By Karen Petrou
It’s easy enough to miss the macroeconomic and financial-sector impact of giant tech-platform companies in the swirl of concern about privacy, political integrity, concentration, and corporate governance. However, big tech also has massive macroeconomic impact with far-reaching financial-system implications. We explored safety-and-soundness implications in here and economic-equality impact in here. Now comes a sweeping IMF study linking and even attributing structural economic transformation to these same big-tech behemoths. Although inconclusive in critical respects, it’s worth a careful look.
The IMF study looks at one million companies across 27 mostly advanced countries over the past two decades. Key findings are that:
- Corporate power has risen “moderately” across advanced economies. The U.S. leads the way to monopoly-land with a sharp increase in high-productivity, high mark-up non-manufacturing (i.e., tech) firms.
- Market power reduces innovation as it increases, contributing also to the sharp drop in private fixed investment (25% since the crisis) in advanced economies that otherwise might have been corrected by ultra-low interest rates, higher profitability rates, and higher expected returns on capital.
- Following the 2008 financial crisis, rising market power may have marginally amplified the recession, pushed central banks to rely even more on unconventional monetary policies, or both.
- The U.S. exhibits “winner take most” network effects in which high-productivity firms generate high mark-ups by driving out inefficient companies. This increases innovation, but only to a point – the more market power, the less innovation over time.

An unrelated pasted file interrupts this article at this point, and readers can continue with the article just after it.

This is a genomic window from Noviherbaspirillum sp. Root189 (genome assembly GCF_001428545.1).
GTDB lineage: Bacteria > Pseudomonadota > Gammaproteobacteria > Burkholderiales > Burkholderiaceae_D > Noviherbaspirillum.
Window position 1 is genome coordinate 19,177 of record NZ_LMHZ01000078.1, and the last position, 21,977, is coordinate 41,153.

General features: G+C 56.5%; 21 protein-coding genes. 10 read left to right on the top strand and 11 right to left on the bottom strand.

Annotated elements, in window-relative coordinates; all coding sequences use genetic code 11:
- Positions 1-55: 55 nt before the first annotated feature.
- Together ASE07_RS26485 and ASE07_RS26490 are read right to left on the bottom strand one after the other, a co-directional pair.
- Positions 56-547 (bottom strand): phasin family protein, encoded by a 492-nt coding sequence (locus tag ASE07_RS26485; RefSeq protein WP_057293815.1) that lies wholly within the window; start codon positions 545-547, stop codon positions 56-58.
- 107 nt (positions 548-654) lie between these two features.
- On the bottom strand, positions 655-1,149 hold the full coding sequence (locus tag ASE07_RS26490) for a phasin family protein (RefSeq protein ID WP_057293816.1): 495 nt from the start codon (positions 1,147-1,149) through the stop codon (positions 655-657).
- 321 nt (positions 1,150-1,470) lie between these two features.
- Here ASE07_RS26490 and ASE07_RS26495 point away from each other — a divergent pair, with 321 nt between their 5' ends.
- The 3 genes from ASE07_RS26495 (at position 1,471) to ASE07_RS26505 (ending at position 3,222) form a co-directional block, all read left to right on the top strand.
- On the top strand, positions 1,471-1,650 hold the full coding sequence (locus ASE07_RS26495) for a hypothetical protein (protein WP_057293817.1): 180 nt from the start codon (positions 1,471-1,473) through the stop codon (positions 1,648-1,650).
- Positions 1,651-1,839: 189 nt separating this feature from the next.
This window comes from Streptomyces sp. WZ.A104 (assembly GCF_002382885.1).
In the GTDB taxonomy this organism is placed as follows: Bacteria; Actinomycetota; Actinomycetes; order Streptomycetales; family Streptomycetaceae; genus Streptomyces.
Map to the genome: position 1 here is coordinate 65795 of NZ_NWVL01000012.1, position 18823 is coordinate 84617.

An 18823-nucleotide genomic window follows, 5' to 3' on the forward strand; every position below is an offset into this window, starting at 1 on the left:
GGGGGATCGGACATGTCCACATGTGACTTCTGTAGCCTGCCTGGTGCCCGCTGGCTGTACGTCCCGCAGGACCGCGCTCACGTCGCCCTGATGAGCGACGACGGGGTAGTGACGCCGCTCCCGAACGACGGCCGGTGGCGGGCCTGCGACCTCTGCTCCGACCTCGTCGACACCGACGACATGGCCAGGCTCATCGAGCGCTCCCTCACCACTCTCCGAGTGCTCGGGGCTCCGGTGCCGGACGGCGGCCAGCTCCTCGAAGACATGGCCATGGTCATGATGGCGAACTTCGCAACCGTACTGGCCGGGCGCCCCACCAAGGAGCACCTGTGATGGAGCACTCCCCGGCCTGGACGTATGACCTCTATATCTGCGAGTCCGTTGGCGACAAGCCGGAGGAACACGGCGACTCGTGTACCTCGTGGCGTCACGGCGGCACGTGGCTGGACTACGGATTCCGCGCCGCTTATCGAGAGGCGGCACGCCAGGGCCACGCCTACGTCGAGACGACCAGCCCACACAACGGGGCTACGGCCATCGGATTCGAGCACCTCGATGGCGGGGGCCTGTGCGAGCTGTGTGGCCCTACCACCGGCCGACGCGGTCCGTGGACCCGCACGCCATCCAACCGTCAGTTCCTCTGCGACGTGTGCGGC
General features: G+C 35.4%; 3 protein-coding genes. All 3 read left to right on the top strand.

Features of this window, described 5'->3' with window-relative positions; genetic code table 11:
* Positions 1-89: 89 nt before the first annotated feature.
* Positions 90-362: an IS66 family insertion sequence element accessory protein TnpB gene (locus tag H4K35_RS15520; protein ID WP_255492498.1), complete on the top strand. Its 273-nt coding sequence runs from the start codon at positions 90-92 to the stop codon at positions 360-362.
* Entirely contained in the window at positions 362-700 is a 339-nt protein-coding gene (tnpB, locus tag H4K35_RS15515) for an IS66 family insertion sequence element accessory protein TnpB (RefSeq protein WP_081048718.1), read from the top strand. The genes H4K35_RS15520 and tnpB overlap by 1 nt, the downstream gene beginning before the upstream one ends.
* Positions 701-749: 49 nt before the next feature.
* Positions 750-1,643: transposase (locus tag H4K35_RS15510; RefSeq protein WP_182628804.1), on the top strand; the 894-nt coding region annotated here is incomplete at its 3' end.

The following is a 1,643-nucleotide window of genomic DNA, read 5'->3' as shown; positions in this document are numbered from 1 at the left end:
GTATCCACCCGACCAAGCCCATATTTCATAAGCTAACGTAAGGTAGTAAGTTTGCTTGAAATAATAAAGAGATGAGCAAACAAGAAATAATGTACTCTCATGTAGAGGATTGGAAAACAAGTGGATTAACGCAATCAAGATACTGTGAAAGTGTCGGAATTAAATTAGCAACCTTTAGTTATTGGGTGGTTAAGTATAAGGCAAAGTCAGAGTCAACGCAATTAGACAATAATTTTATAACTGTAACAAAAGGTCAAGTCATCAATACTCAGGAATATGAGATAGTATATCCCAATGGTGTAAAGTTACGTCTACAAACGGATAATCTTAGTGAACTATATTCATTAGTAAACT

- Adverse output and unexpected monetary-policy results may derive not only from increased market power, but also from the combination of this power with increased globalization and reduced antitrust enforcement.
- Rising market power reduced labor’s share of income by about ten percent of the overall decline, contributing markedly to growing wage inequality. Because powerful U.S. firms gained share at the expense of weaker firms, the labor-share inequality impact is even stronger here.
How could four or five companies exert so much macroeconomic impact? They couldn’t do it on their own, but the lack of a robust U.S. middle class combines with tech-platform dominance to transform the macroeconomic impact of traditional monetary-policy transmission. This fuels yield-chasing which gives still more of a financial lift to big-tech companies that in turn suppresses output growth to result in one heck of a negative feedback loop.